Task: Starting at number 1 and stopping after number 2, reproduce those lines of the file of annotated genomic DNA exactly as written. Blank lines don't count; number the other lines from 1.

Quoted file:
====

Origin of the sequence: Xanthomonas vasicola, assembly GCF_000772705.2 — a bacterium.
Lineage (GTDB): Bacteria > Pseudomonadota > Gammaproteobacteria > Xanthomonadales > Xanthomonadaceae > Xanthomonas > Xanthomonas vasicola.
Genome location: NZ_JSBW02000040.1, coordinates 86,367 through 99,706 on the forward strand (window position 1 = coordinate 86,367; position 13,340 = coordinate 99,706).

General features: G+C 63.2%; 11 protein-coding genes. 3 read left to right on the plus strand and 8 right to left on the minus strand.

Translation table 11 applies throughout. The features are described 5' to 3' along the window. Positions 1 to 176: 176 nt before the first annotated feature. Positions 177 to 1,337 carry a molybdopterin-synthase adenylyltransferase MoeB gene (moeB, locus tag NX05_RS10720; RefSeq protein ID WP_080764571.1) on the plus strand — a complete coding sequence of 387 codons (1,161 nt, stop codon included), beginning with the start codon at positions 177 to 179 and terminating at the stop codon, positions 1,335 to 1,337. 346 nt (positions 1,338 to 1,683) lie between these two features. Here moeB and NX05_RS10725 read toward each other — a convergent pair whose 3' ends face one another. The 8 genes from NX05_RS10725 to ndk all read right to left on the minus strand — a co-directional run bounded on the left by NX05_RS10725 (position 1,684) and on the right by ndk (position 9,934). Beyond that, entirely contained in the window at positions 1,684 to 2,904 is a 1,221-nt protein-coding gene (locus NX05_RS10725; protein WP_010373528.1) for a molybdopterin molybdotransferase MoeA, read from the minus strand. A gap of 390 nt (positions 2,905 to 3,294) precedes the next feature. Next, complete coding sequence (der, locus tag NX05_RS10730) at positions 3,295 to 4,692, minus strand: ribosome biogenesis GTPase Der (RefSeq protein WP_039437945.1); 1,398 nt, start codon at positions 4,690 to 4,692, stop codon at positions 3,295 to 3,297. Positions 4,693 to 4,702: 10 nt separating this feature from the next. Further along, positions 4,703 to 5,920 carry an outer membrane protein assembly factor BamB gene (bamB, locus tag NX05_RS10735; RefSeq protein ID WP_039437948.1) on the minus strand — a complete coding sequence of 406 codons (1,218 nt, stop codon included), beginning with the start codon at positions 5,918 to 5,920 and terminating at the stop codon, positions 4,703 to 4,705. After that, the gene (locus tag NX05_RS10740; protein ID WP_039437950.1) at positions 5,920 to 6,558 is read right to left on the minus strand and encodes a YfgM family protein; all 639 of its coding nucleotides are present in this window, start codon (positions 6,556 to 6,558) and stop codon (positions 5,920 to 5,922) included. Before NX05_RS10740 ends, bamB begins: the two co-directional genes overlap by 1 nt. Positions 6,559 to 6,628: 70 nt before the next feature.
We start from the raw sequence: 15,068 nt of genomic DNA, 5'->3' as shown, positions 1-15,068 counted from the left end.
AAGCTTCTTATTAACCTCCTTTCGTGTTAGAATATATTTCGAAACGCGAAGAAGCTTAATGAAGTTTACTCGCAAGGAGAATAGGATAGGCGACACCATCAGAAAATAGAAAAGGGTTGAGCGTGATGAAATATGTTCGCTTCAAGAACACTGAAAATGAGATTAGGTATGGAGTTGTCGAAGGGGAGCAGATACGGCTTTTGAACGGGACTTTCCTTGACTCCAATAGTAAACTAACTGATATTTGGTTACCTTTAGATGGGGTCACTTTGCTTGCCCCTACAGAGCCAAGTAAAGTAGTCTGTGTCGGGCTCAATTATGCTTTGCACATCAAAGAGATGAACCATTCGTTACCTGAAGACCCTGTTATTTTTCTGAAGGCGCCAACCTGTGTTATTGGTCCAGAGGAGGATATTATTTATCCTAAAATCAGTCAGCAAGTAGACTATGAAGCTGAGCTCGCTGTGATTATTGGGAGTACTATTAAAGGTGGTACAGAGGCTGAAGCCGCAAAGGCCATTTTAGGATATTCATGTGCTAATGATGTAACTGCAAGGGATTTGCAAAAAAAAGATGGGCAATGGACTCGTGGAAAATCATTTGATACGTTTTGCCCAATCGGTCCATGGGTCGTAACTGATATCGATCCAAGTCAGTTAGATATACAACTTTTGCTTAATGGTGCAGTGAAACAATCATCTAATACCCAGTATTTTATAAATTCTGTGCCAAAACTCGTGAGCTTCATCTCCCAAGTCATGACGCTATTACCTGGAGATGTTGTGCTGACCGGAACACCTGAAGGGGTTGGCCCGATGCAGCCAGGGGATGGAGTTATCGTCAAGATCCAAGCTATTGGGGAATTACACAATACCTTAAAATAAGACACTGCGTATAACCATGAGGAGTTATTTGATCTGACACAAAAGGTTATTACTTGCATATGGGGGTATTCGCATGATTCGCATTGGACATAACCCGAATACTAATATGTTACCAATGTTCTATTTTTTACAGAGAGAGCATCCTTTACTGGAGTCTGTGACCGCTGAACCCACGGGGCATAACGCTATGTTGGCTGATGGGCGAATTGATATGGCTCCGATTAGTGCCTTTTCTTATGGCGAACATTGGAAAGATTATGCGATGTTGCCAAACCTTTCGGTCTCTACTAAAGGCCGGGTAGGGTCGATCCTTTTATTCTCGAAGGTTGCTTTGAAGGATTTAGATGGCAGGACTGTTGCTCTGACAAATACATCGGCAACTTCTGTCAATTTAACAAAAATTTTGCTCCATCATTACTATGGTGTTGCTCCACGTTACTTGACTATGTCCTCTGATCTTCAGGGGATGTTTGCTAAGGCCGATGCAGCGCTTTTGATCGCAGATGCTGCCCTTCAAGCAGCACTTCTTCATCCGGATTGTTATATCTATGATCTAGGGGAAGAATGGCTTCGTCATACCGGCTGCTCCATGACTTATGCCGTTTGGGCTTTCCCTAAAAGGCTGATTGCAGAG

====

Origin of the sequence: Xanthomonas vasicola, assembly GCF_000772705.2 — a bacterium.
Lineage (GTDB): Bacteria > Pseudomonadota > Gammaproteobacteria > Xanthomonadales > Xanthomonadaceae > Xanthomonas > Xanthomonas vasicola.